The attached new New York Business Divorce post addresses a “direct vs. derivative” problem that arises in litigation by LLC members against their LLCs or their managers or other members in many states. The New Hampshire LLC Act is drafted to prevent the problem, and I suspect there are at least a few other acts that do the same. But New York law—addressed in the post—is likely to be useful in many states besides New York.
Singin’ the Derivative Plaintiff Blues
In the link below, the wonderful law blawg called NY Business Divorce lists what the authors of the blawg view as the top ten business divorce cases of 2021. This list by itself may be useful to you, but I should add that the blawg website also has a superb index that makes it easy to find cases on specific LLC and closely held corporation issues important to practitioners.
Top 10 Business Divorce Cases of 2021
Under the link below is yet another excellent post in the law blawg “NY Business Divorce” about litigation involving issues as to who were the real owners of the LLCs in question and what was the real ownership percentage of each in each LLC. In my experience, these issues arise constantly. The only solution to these issues is, of course, crystal-clear drafting.
Here’s the link:
Disguised Agreements and Dissolution – New York Business Divorce (nybusinessdivorce.com)
The link below is to a new post in the “NY Business Divorce” blawg that summarizes ten important cases involving closely held companies (mainly LLCs) that have been decided during the past year, and the post provides links to the cases themselves. In my view, every LLC lawyer, regardless of the jurisdiction in which he or she practices, should have at least a basic knowledge of these ten cases.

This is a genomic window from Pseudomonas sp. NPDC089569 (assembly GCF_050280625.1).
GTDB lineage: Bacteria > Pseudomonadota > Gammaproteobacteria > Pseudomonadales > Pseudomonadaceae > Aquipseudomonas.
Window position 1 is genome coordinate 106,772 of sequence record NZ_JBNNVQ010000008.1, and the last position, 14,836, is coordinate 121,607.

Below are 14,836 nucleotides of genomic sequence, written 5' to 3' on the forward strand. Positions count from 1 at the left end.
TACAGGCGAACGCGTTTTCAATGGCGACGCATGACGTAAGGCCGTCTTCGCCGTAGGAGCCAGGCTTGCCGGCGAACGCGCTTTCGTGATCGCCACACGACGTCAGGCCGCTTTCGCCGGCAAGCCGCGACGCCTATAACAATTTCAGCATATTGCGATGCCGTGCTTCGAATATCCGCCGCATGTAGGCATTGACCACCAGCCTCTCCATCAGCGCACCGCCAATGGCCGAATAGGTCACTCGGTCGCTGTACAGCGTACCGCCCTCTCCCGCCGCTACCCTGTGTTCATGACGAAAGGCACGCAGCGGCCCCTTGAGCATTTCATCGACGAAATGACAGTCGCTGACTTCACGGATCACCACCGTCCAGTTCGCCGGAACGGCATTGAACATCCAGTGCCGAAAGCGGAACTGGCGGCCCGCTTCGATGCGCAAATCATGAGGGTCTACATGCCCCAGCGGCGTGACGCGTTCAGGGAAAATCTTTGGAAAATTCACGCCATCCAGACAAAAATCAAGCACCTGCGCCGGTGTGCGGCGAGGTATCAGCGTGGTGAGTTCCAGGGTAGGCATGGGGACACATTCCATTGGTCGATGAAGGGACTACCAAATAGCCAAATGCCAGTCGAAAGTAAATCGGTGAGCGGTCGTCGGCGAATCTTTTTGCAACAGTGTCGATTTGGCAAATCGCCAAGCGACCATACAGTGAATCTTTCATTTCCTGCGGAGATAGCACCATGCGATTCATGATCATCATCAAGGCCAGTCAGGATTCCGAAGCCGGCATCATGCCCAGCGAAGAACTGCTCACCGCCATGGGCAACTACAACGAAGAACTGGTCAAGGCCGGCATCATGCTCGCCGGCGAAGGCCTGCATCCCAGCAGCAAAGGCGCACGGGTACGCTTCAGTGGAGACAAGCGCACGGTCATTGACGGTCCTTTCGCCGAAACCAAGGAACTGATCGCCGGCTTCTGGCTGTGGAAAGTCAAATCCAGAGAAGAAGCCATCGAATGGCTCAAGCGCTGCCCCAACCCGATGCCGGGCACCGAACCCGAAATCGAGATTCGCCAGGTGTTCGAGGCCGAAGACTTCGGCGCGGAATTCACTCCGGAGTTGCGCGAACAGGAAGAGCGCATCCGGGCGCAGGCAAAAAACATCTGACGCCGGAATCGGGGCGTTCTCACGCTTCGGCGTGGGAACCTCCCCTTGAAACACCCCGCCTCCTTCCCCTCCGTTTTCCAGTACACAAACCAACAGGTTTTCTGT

Summer Shorts: Business Divorce Cases From Across the Country
A recent decision of the Delaware Court of Chancery, discussed under the link below, addresses an ownership interest issue in a Delaware case that, although it involves the interest in a limited partner of a Delaware limited partnership and addresses Delaware limited partnership Implied Covenant and merger issues, has important implications for Delaware and non-Delaware LLCs that have limited partnership management structures.
Here’s the link: https://www.nybusinessdivorce.com/2021/03/articles/delaware/general-partner-breached-implied-covenants-in-partnership-agreement-but-plaintiffs-apples-to-oranges-calculation-dooms-bid-for-damages/
The post in Peter Mahler’s “New York Business Divorce” under the link below will be of interest not only to LLC lawyers in New York but also in all other states. Peter introduces the post as follows:
This week’s New York Business Divorce is a follow-up to last week’s article, a piece about the enormously important appellate decision in the Farro case, the first to carefully consider the correct meaning and interpretation of New York’s LLC merger statute and its relation to the analogous corporation merger statute. In this week’s article, learn about the rest of the story in the Farro litigation, addressed in two companion appellate decisions issued the same day. Continue Reading…
The link to the post is as follows: https://www.nybusinessdivorce.com/2021/01/articles/expulsion-and-removal/the-farro-litigation-the-rest-of-the-story/
Below is a link to Peter Mahler’s blog listing and providing links to ten major business divorce cases during the past year. I look forward to reading all of them. Handling actual and possible business divorces is, of course, a major area of LLC practice.
Top 10 Business Divorce Cases of 2020
Below is a link to a recent post from Peter Mahler’s blawg entitled New York Business Divorce, in which Peter summarizes and discusses five recent LLC cases. All of them are broadly significant for LLC lawyers and members, but especially the Massachusetts fiduciary case discussed in the post
Business Divorce Nation: A Cross-Country Tour of Recent Decisions of Interest
Under the link below is Peter Mahler’s last post of 2019—and it’s a fine one (as usual); it’s his listing and summary of the top ten “business divorce” cases of 2019. As you’ll see, many of them are relevant to LLC practice.
Here’s the link: https://www.nybusinessdivorce.com/2019/12/articles/annual-top-10-cases/top-ten-business-divorce-cases-of-2019/
For those of you who (like me) follow Delaware Court of Chancery decisions about LLC issues, below is a link to a Shearman & Sterling post entitled “Delaware Chancery Court Finds Limited Liability Companies Can Be Liable For Advancement To Members, Even Under Delaware Corporate Law.”
Here’s the link: